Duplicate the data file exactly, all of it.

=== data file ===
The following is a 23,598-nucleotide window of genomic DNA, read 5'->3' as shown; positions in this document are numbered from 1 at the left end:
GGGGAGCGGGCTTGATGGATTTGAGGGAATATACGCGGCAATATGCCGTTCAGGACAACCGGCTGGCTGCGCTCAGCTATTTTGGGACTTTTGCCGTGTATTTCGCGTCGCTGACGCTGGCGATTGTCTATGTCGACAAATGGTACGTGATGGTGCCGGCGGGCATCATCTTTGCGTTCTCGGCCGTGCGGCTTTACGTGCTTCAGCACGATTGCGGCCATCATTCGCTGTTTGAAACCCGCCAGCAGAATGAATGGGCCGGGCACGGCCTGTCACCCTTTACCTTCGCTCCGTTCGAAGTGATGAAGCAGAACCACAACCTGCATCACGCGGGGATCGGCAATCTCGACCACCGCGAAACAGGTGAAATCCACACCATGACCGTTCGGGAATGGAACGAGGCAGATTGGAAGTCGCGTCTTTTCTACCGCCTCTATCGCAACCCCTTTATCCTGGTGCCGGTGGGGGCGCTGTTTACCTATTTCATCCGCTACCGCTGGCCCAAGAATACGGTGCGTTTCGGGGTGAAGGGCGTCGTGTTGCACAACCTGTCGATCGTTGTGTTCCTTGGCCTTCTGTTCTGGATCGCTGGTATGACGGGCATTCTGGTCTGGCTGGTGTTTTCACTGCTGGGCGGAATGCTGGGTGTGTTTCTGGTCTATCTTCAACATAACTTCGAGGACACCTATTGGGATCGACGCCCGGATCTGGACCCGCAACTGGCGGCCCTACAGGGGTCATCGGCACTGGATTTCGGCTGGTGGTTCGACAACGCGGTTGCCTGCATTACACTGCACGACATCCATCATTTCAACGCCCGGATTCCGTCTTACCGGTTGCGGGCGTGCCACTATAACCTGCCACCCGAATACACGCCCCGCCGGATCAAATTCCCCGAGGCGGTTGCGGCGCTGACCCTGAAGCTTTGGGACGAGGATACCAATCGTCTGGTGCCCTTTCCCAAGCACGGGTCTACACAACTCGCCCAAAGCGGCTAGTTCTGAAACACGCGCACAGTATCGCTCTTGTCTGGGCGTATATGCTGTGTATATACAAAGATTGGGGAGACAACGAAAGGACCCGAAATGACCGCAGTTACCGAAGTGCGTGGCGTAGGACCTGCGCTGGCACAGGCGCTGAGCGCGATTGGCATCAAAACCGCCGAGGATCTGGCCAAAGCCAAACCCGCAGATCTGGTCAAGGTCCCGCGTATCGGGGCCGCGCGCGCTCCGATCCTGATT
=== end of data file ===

The following is a 23,598-nucleotide window of genomic DNA, read 5'->3' as shown; positions in this document are numbered from 1 at the left end:
GGGGAGCGGGCTTGATGGATTTGAGGGAATATACGCGGCAATATGCCGTTCAGGACAACCGGCTGGCTGCGCTCAGCTATTTTGGGACTTTTGCCGTGTATTTCGCGTCGCTGACGCTGGCGATTGTCTATGTCGACAAATGGTACGTGATGGTGCCGGCGGGCATCATCTTTGCGTTCTCGGCCGTGCGGCTTTACGTGCTTCAGCACGATTGCGGCCATCATTCGCTGTTTGAAACCCGCCAGCAGAATGAATGGGCCGGGCACGGCCTGTCACCCTTTACCTTCGCTCCGTTCGAAGTGATGAAGCAGAACCACAACCTGCATCACGCGGGGATCGGCAATCTCGACCACCGCGAAACAGGTGAAATCCACACCATGACCGTTCGGGAATGGAACGAGGCAGATTGGAAGTCGCGTCTTTTCTACCGCCTCTATCGCAACCCCTTTATCCTGGTGCCGGTGGGGGCGCTGTTTACCTATTTCATCCGCTACCGCTGGCCCAAGAATACGGTGCGTTTCGGGGTGAAGGGCGTCGTGTTGCACAACCTGTCGATCGTTGTGTTCCTTGGCCTTCTGTTCTGGATCGCTGGTATGACGGGCATTCTGGTCTGGCTGGTGTTTTCACTGCTGGGCGGAATGCTGGGTGTGTTTCTGGTCTATCTTCAACATAACTTCGAGGACACCTATTGGGATCGACGCCCGGATCTGGACCCGCAACTGGCGGCCCTACAGGGGTCATCGGCACTGGATTTCGGCTGGTGGTTCGACAACGCGGTTGCCTGCATTACACTGCACGACATCCATCATTTCAACGCCCGGATTCCGTCTTACCGGTTGCGGGCGTGCCACTATAACCTGCCACCCGAATACACGCCCCGCCGGATCAAATTCCCCGAGGCGGTTGCGGCGCTGACCCTGAAGCTTTGGGACGAGGATACCAATCGTCTGGTGCCCTTTCCCAAGCACGGGTCTACACAACTCGCCCAAAGCGGCTAGTTCTGAAACACGCGCACAGTATCGCTCTTGTCTGGGCGTATATGCTGTGTATATACAAAGATTGGGGAGACAACGAAAGGACCCGAAATGACCGCAGTTACCGAAGTGCGTGGCGTAGGACCTGCGCTGGCACAGGCGCTGAGCGCGATTGGCATCAAAACCGCCGAGGATCTGGCCAAAGCCAAACCCGCAGATCTGGTCAAGGTCCCGCGTATCGGGGCCGCGCGCGCTCCGATCCTGATT